Sarah and Tom are going on a picnic. It is Tom's idea, he says it is going to be a lovely sunny day for a picnic. But just as they are unpacking the food, it starts to rain, and soon they are both soaked to the skin. Sarah is cross. She says, "Oh yes, a lovely day for a picnic alright!"

Is it true, what Sarah says?

Why does she say this?

Baron-Cohen et al argue that participants with autism and Asperger syndrome may have been less successful on the mental state tasks because their theory of mind deficiencies may have led to problems in appreciating some of the mental states employed in the Strange Stories test.

Baron-Cohen et al. developed a new test which is designed for adults ? the ?Reading the Mind in the Eyes Task? or Eyes Task for short. The task involved inferring the mental state of a person just from the information in photographs of a person's eyes. This test aims to assess mind reading and Baron-Cohen et al. argue that this is essentially the same as theory of mind.




The main aim of this experiment was to investigate if high functioning adults with autism or Asperger syndrome would be impaired on a theory of mind test called the ?Reading the Mind in the Eyes Task?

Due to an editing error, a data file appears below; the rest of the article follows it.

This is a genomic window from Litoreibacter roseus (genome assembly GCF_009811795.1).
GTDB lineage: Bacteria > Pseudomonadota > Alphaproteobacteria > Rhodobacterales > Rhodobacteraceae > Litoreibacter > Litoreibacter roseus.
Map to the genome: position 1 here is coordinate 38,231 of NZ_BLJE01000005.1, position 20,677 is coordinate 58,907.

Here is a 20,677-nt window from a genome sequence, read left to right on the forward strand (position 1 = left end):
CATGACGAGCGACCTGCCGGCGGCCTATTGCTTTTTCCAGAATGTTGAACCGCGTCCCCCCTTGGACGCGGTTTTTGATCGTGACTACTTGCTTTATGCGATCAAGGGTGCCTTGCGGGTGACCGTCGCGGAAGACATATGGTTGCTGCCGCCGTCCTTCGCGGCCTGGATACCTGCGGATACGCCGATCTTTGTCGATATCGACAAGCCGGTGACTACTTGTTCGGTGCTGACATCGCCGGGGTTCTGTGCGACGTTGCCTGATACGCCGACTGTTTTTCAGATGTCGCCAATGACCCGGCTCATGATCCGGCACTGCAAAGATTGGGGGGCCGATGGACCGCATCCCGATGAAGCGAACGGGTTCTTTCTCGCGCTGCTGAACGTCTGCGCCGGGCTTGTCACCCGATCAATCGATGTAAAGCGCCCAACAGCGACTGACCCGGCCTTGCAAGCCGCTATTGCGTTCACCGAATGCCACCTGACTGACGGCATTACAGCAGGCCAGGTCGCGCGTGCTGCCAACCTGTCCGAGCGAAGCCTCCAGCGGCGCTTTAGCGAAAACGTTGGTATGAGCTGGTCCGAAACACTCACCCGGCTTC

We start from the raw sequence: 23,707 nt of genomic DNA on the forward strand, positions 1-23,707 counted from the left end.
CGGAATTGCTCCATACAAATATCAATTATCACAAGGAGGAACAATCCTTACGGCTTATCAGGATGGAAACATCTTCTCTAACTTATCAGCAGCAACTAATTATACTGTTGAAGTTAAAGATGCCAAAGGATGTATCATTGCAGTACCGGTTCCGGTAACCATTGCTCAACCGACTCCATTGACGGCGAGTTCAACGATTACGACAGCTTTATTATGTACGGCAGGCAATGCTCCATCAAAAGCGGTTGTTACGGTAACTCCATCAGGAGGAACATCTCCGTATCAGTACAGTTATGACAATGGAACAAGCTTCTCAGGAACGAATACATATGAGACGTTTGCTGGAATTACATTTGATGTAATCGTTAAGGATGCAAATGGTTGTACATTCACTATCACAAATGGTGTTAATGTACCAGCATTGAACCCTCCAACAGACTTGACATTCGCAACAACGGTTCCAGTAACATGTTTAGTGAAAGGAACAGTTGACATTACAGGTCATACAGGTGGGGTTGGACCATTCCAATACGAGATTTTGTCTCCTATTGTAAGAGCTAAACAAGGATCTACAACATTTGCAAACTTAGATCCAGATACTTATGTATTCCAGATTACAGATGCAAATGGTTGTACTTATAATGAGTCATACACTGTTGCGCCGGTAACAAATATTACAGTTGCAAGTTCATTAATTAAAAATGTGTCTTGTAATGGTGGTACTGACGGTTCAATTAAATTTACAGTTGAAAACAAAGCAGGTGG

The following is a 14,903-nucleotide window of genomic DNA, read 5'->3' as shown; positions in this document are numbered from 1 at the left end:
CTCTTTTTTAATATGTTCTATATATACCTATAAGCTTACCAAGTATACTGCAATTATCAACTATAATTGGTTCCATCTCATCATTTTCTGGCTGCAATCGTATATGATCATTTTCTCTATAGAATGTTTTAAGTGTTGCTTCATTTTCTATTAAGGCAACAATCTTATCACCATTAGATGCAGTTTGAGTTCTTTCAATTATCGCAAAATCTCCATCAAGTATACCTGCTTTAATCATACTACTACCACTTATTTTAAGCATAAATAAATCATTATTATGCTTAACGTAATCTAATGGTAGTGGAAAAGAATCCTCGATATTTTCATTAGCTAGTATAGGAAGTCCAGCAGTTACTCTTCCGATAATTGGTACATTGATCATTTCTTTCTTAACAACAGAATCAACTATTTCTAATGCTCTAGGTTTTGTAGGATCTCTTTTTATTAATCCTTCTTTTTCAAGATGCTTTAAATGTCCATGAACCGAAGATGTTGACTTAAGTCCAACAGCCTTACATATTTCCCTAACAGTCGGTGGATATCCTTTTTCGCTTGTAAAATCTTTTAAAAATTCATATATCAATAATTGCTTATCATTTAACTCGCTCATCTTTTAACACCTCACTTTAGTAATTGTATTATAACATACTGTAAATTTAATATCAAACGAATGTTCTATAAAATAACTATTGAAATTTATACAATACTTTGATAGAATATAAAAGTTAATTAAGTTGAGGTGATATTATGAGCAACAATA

The researchers were also interested to find out if females would be better than males on the ?Reading the Mind in the Eyes Task?




Since the independent variable was not manipulated (it was the characteristics of the participants) the method used is a natural or quasi experiment. Quasi experiments take advantage of conditions which occur naturally.

The independent variable is the type of participants used ? participants with high functioning autism or Asperger syndrome, ?normal? participants and participants with Tourette syndrome.

The dependent variable is the performance on the advanced test of theory of mind (eyes task).

Three groups of participants were tested ? participants with high functioning autism or Asperger syndrome, ?normal? adults? and participants with Tourette syndrome.